Title IX was enacted as a follow-up to passage of the Civil Rights Act of 1964. The 1964 Act was passed to end discrimination in various fields based on race, color, religion, sex, or national origin in the areas of employment and public accommodation.

Here's Title IX language:
No person in the United States shall, on the basis of sex, be excluded from participation in, be denied the benefits of, or be subjected to discrimination under any education program or activity receiving Federal financial assistance.

No reference to college athletics in that language. But reference to discrimination.


2 people like this
Posted by Glad My Kids Don't Attend PA Public Schools
a resident of Palo Alto Hills
on Dec 4, 2018 at 1:24 pm

> ...received in the 2017-18 school year more than 200 reports of sexual violence, gender and racial discrimination and other forms of harassment.

Not good. What's wrong with the PAUSD? It looks like there's a major need for improvement...to drop those numbers down drastically. Even one report is one too many.

Glad I'm sending my kids to a private school that doesn't seem to have these kinds of issues and disturbing re-occurrences.

PAUSD teachers and administrators obviously not doing their job to curtail such begavior.


4 people like this
Posted by Presentation?
a resident of Adobe-Meadow
on Dec 4, 2018 at 1:56 pm

Yah, sending them to Presentation was a great idea.
No, actually, it would not matter which private school. They keep those issues under wraps so not to present a bad image. That's why you don;t hear about it.


Like this comment
Posted by Alum
a resident of Palo Alto High School
on Dec 4, 2018 at 2:50 pm

Alum is a registered user.

If the formal procedures for complaints were seen as less taboo and as a tool to actually help resolve such situations, PAUSD would be a lot better off. Anecdotal, but to me it seems that is still not the case.

The UCP itself is not even that "formal". There is a lot of leeway in the investigation and how it has to be conducted. It can be delegated to the site level, evidence gathering is mostly unrestricted. The main thing that the policy does is limit the amount of time a case can drag on for and ensure resolution/closure.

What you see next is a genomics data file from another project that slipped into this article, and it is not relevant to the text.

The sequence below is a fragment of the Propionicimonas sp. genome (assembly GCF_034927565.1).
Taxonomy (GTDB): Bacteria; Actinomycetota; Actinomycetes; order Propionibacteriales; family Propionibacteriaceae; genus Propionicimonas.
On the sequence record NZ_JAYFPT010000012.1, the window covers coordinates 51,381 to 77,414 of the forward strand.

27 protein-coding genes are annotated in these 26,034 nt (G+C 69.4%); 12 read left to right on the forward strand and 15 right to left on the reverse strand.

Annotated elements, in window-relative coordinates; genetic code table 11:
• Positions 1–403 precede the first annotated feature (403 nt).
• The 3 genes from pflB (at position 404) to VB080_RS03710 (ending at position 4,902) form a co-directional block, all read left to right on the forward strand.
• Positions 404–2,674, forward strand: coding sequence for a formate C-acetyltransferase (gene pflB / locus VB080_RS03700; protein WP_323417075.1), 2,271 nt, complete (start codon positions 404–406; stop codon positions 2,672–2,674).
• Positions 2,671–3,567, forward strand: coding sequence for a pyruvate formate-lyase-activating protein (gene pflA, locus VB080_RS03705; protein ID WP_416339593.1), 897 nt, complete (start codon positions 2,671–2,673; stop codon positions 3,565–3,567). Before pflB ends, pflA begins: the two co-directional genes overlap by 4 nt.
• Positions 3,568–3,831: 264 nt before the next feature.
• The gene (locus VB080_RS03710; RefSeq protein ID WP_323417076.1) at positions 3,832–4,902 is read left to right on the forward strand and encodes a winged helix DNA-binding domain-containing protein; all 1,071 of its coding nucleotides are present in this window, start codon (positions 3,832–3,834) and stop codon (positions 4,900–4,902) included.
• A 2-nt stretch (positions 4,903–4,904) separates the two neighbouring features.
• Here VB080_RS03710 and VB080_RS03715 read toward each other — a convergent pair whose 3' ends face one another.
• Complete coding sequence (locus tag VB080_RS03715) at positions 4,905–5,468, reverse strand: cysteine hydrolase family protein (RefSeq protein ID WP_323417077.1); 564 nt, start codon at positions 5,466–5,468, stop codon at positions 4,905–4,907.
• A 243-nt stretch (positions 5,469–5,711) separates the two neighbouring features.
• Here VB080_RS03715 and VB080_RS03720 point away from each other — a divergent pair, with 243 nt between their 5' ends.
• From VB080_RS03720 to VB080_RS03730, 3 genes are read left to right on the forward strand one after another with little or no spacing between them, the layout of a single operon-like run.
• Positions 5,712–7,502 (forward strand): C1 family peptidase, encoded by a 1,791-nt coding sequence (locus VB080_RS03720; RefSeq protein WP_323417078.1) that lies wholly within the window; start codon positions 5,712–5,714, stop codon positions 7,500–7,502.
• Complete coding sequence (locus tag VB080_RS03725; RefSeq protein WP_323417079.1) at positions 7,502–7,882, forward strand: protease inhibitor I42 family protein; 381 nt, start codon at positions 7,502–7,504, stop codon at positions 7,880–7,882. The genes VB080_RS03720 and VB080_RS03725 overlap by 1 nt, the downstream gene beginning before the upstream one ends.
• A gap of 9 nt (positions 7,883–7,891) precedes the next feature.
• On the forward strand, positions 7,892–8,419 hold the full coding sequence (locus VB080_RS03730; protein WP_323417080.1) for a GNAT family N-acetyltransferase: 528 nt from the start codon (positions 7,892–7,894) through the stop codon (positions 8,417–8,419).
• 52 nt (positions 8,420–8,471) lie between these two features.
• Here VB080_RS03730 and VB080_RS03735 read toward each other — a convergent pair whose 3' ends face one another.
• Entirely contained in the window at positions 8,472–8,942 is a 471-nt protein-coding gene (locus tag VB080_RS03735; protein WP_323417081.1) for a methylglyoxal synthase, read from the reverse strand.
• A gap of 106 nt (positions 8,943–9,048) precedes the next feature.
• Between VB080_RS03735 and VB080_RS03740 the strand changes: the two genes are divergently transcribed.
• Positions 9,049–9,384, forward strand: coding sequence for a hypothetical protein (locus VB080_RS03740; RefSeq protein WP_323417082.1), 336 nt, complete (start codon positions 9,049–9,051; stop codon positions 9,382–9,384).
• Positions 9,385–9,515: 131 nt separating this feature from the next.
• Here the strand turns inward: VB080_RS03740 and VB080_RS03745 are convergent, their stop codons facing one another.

AR 1312.3 - Uniform Complaint Procedures Web Link


26 people like this
Posted by Meanwhile
a resident of Palo Alto High School
on Dec 4, 2018 at 4:14 pm

Yes, everyone wants a formal investigation until it's their son or daughter who is being accused of doing the bullying or harassing. Still missing the discussion about how we can raise children who don't bully/harass on campus and off.


4 people like this
Posted by Ombudsperson
a resident of Another Palo Alto neighborhood
on Dec 4, 2018 at 4:26 pm

"They write that the individuals who opted for the formal process "did not appear more satisfied when compared to other means to resolve most of these matters."

Of course they opted for a formal process, because the district culture is still one of trying to avoid doing the right thing, favoritism, and retaliation if people make waves because they disagree with being treated like mushrooms.

And of course they are less happy, because no one wants to have to go through any of that. But the district gives people no choice.

When the district shows that it's willing to be proactive about coming to terms with the retaliations towards families and make things right (as is their legal and ethical duty), and demonstrates a soul for long enough to be trusted, then there will be fewer formal complaints.

Why are there non-Title IX complaints? I have been under the impression that the effort is only around Title IX, such as it is.


Like this comment
Posted by Tim
a resident of Downtown North
on Dec 5, 2018 at 10:09 am

Why does the district investigate itself?


Like this comment
Posted by kids
a resident of another community
on Dec 6, 2018 at 11:57 am

kids is a registered user.

Tim,
county and state gave up oversight a long time ago. Not sure why. Probably money.

I have told my kid to never speak to any staff at the school unless they have their own representative present as a witness or are allowed to videotape the entire conversation. They also must agree to put every word into a document. Too many realy bad things have happened at this school not to do this.Teachers should also do this for their own safety. Private and catholic schools are not safe. Funny to see someone thinks paying more money will buy safety!! Look at the Priest lists of local abuses or scan any school with the word "conviction" and you will see that kids have no guarantee of safety anywhere. You have to teach them how to be safe at home and teach them their legal rights which is good to do and useful throughout life.Does it seem to others that crimes against children are increasing, or is it that they are being reported more?